'Tis the Season to Overparent
Theories abound about why our generation of parents has become a generation of control freaks. Here are two interesting takes from interviews I did while researching this month’s feature story, “Welcome to the Age of Overparenting.”
According to Susan Linn, director of the Boston-based Campaign for a Commercial-Free Childhood:
“There’s concern among people who work with children that there’s this combination of infantilization and adultification going on.” One minute, children aren’t allowed to play outside on their own or walk around the block, and the next, they’re catapulted into premature adolescence, “in terms of what they’re exposed to in the media and how they dress and the language and behaviors they pick up.”
According to Linn and others, it makes sense that today’s parents often take to hovering. Linn says that one big factor contributing to this early “adultification” of children is their taking in so much media — 32 hours a week of screen time, according to Nielson, making media-consumption by kids a veritable full-time job. Parents know that sex- and violence-infused images lurk around every corner on those screens, and therefore kick up the hyper-vigilance to try to keep the worst of it at bay.
I admit that when a TV or computer is on in our house, I’m on high alert — and, often, for good reason. Case in point: While writing this post, I left my five-year-old daughter, who’s now home from school on winter break, in front of an episode of Nickelodeon’s “Bubble Guppies.” The show was on Comcast’s On Demand library of archived shows, so we selected it and pressed “play.”
A few minutes ago, when I returned to the TV room, the show had ended, and in its place was a music video featuring several bikini-clad women shaking their stuff directly into the camera. Mesmerized, my daughter hopped up from the couch and asked, “Why are those women going like this?” and started mimicking their grinding stripper-moves. (Thanks, Comcast!)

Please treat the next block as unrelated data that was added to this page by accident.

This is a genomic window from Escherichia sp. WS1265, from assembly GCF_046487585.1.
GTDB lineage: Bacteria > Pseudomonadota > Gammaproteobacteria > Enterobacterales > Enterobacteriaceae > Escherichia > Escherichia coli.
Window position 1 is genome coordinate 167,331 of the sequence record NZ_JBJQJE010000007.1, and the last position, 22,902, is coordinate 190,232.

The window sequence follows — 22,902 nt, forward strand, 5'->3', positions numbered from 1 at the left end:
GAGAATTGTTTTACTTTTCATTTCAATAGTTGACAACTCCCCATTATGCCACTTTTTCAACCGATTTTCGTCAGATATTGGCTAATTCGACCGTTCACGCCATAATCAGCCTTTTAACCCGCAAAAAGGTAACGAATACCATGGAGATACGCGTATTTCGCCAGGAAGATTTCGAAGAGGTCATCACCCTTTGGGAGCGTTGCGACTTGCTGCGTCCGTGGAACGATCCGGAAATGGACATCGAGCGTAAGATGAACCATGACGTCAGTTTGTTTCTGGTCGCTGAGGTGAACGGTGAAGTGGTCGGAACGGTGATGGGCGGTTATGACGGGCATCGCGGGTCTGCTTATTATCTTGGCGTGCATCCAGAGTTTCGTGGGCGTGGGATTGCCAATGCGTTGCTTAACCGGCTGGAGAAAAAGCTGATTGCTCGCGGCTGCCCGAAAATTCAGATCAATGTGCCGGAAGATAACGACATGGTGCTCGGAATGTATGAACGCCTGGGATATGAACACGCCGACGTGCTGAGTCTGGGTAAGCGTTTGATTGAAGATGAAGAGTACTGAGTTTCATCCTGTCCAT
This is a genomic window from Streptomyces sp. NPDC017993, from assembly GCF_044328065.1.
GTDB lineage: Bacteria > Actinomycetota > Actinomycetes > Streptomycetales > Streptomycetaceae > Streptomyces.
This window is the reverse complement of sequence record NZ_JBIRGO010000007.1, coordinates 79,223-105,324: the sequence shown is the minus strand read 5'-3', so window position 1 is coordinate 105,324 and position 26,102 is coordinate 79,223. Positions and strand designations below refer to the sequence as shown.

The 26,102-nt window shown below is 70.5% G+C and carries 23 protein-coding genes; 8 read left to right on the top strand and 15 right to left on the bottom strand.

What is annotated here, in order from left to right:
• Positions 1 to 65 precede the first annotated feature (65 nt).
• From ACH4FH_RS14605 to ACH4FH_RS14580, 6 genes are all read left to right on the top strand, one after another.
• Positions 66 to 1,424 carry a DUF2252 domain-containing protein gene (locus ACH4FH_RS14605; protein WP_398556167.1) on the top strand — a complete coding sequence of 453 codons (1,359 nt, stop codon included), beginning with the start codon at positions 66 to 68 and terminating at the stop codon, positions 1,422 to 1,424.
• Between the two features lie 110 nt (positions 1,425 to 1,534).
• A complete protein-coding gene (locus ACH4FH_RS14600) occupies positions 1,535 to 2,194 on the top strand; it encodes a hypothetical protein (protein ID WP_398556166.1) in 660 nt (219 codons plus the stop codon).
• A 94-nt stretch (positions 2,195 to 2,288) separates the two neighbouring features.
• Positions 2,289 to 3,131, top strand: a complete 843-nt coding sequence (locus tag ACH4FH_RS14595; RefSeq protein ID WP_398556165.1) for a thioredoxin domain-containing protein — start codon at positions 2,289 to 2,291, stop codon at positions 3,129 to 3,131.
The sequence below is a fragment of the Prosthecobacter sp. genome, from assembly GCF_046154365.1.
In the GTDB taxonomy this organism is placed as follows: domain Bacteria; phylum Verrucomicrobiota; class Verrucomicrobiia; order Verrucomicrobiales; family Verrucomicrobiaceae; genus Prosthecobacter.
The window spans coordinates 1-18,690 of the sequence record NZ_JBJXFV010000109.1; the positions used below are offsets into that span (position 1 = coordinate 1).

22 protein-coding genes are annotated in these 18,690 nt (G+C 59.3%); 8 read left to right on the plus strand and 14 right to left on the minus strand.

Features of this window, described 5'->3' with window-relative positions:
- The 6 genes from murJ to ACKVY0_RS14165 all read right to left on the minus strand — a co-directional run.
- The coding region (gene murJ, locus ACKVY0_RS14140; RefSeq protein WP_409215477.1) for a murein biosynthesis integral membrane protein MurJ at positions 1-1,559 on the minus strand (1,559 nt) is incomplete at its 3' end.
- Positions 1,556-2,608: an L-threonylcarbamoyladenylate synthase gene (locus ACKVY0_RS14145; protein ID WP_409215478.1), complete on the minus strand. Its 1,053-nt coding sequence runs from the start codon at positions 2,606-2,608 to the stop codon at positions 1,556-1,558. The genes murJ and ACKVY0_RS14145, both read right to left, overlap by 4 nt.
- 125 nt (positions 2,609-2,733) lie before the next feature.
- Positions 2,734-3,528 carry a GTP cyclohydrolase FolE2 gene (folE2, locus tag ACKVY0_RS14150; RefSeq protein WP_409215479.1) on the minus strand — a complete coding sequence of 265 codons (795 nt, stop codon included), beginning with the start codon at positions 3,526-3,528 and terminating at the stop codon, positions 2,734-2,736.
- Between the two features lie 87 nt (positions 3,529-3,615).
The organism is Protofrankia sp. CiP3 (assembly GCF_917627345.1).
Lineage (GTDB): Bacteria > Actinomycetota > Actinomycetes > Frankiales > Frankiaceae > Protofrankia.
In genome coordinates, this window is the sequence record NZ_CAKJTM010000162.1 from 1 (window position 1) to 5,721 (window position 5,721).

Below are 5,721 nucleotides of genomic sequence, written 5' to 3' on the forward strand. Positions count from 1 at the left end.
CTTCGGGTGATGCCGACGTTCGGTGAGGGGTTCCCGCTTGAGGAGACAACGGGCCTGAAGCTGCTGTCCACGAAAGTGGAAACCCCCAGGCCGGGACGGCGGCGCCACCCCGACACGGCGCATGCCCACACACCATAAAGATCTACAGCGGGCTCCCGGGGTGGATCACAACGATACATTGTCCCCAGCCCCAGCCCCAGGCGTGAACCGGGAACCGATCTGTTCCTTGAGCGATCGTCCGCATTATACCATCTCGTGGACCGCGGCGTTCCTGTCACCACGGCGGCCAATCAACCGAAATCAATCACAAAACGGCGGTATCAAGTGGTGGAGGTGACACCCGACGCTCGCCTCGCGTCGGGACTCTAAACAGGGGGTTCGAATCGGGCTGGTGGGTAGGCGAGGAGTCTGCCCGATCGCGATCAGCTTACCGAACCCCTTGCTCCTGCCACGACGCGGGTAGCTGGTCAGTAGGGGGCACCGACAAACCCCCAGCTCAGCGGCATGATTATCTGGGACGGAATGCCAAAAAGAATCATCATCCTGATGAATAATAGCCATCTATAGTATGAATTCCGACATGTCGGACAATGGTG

But does it have to be this way? Couldn’t Comcast splice in a child-friendly place-holder for the benefit of those parents who can’t get back to the TV before the kid show ends? How hard would that be?
According to Nancy Carlsson-Paige, a Lesley College professor of education and author of Talking Back Childhood: A Proven Roadmap for Raising Confident, Creative, Compassionate Kids, parents hover because they feel alone.
“When I interview people, many parents say they feel like they’re pushing against the culture—that there are all these messages coming into their kids that they don’t want their kids to see. Polls show, for example, that parents don’t like violence in the media and they don’t like marketing to kids. So I think some of these trends that we see in society feel anti-family to parents. And part of helicoptering comes from not feeling all that safe and wanting to keep an eye on your kids.”
Which is an empathetic way of explaining why so many of us have starting acting like grown-up versions of that annoying — and ubiquitous — Elf on the Shelf. It does take a village to raise a child, and preferably not one that teaches stripper moves to our daughters over breakfast.